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State of Emergency: Censorship of Sudanese newspapers

February 25 - 2019 KHARTOUM
Sudanese newspapers in a kiosk in Khartoum on 16 February 2015 (Ashraf Shazly/AFP)
Sudanese newspapers in a kiosk in Khartoum on 16 February 2015 (Ashraf Shazly/AFP)

Banning and censorship of newspapers over the weekend signals that media is the “first to pay the price” for the State of Emergency in Sudan.

The National Intelligence and Security Service (NISS) summoned the administration of El Jareeda newspaper and has demanded that it reports daily to the offices of the security apparatus for correction and approval of the newspaper before it is printed. The NISS also demanded that the contents of its website of El Jareeda newspaper are also checked. 

The administration of the newspaper has decided that it will neither go nor publish; they will meet today with a legal advisor, Nabil Adib, to determine a course of action.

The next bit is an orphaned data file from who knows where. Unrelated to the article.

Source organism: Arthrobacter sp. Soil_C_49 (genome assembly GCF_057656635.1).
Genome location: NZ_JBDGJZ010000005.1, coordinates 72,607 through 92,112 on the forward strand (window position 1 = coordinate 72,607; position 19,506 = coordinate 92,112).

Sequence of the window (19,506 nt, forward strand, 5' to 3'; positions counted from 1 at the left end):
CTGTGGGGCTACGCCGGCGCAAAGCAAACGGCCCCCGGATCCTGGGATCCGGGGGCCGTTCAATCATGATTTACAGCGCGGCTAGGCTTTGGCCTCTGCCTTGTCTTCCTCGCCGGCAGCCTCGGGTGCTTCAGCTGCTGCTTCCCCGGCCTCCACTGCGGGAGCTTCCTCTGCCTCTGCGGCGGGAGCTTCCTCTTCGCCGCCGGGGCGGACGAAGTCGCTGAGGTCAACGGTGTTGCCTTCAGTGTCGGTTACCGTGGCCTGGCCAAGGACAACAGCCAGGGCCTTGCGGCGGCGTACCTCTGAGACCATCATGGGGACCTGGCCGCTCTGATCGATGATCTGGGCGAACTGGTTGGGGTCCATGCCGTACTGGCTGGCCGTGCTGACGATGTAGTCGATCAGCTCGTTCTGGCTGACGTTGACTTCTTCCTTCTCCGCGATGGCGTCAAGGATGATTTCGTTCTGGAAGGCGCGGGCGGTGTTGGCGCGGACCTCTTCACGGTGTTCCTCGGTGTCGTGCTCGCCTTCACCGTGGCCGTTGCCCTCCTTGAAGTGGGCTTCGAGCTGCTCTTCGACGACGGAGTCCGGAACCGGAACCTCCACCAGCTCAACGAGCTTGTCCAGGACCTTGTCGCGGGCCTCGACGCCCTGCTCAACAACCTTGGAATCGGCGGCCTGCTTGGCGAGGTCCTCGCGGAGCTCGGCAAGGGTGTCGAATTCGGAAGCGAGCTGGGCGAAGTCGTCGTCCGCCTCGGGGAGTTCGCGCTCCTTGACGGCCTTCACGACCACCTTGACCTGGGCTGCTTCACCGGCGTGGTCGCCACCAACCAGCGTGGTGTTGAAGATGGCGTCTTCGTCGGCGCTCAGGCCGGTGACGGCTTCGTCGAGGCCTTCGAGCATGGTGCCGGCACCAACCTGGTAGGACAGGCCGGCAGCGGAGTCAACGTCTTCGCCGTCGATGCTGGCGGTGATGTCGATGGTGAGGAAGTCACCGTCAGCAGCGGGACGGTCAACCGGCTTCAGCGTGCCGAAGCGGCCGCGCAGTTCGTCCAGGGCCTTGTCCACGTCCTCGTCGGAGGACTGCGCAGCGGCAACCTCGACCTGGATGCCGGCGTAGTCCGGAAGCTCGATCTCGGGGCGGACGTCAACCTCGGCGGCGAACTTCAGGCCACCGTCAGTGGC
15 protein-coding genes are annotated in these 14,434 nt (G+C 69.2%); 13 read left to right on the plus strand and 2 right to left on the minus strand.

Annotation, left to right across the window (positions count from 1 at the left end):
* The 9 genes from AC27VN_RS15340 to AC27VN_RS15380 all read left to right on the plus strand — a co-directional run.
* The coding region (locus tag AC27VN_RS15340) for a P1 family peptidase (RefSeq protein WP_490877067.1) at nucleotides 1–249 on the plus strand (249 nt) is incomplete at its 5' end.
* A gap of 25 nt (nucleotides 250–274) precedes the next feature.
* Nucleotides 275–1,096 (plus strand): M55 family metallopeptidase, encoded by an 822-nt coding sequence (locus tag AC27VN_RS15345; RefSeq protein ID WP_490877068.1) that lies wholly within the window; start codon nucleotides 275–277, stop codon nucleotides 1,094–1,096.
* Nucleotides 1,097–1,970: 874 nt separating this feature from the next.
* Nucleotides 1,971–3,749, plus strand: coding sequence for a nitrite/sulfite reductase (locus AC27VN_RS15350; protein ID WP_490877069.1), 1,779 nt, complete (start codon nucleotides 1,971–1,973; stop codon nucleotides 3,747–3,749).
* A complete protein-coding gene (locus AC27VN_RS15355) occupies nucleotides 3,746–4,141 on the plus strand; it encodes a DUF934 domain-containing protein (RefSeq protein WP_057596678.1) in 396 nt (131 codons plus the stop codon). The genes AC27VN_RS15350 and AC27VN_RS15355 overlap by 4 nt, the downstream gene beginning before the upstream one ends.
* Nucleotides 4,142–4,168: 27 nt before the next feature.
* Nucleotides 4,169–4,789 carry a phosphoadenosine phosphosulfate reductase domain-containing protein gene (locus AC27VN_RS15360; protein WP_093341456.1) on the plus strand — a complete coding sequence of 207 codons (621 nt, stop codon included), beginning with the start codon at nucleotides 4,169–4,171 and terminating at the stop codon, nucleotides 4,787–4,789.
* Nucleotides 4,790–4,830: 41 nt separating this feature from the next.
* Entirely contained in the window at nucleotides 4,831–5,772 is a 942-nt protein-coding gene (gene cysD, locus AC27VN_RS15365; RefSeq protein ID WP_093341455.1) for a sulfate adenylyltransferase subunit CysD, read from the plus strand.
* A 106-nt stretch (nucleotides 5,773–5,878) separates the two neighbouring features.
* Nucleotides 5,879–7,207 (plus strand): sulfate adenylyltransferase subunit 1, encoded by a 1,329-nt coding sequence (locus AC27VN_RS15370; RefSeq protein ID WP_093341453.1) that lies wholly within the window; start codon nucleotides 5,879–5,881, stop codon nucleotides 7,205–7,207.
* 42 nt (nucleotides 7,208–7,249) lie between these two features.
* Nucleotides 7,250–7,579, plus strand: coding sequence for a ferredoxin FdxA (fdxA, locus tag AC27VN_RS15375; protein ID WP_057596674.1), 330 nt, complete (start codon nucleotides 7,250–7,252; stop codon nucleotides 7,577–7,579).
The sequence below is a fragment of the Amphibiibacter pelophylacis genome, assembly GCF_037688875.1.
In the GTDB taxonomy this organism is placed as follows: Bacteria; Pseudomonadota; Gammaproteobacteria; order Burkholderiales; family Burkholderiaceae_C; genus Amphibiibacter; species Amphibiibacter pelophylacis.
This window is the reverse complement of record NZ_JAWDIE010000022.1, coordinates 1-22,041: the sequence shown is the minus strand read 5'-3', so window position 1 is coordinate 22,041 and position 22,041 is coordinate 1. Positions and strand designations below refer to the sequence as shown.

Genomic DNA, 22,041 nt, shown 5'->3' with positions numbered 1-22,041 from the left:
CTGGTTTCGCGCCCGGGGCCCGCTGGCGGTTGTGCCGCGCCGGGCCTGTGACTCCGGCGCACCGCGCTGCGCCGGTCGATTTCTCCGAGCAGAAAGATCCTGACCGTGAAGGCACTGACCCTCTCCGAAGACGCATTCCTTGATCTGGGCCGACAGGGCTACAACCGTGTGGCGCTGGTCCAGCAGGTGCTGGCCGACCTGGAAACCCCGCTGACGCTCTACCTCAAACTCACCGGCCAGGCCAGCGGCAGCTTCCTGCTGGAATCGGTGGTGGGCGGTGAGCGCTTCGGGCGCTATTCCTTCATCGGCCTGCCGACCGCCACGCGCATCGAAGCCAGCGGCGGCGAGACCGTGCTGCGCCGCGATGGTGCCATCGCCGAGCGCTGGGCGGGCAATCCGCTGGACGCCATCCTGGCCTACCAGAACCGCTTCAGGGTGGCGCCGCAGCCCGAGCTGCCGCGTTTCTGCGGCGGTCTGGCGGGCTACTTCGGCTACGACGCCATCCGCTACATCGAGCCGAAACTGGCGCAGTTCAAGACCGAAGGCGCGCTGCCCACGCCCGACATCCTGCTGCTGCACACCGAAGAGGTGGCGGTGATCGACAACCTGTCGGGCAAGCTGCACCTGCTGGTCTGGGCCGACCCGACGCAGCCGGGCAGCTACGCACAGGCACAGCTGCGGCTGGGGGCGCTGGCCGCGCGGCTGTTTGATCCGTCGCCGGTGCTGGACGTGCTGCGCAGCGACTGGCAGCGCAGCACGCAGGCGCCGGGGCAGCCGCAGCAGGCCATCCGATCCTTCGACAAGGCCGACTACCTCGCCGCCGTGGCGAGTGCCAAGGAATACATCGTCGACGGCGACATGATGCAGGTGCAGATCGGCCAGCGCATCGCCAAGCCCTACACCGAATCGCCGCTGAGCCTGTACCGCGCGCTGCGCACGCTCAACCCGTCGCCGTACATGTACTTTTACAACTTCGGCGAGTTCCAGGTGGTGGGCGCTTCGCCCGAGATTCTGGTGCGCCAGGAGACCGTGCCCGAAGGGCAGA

The NISS has also been active elsewhere. Akhbar El Watan newspaper, the mouthpiece of the Sudanese Congress Party, has been banned for the fifth week in a row. 

The Sudanese Journalists’ Network said that the Sudanese press is the “first to pay the price after the  declaration of a State of Emergency, starting with editor-in-chief of El Tayyar newspaper Osman Mirghani who was detained on Friday night and the banning of El Jareeda newspaper.”

The network expects an intensification of gagging of newspapers and journalists in the coming days. It appealed to journalists to be more steadfast in their work.

The Sudanese Journalists’ Network said last week that 79 journalists have been arrested since December, including some who have spent a month or more in the prisons and detention centres.

The network said in a statement that there are newspapers such as El Jareeda, El Midan, Akhbar El Watan, and El Baath have not been accessible to the readers for weeks.

The director of El Ashigaa printing house, Mohamed Widaa, said that the price for a ton of newsprint paper has risen from SDG 75,000 to SDG 93,000 and described this as a disaster for the press industry.


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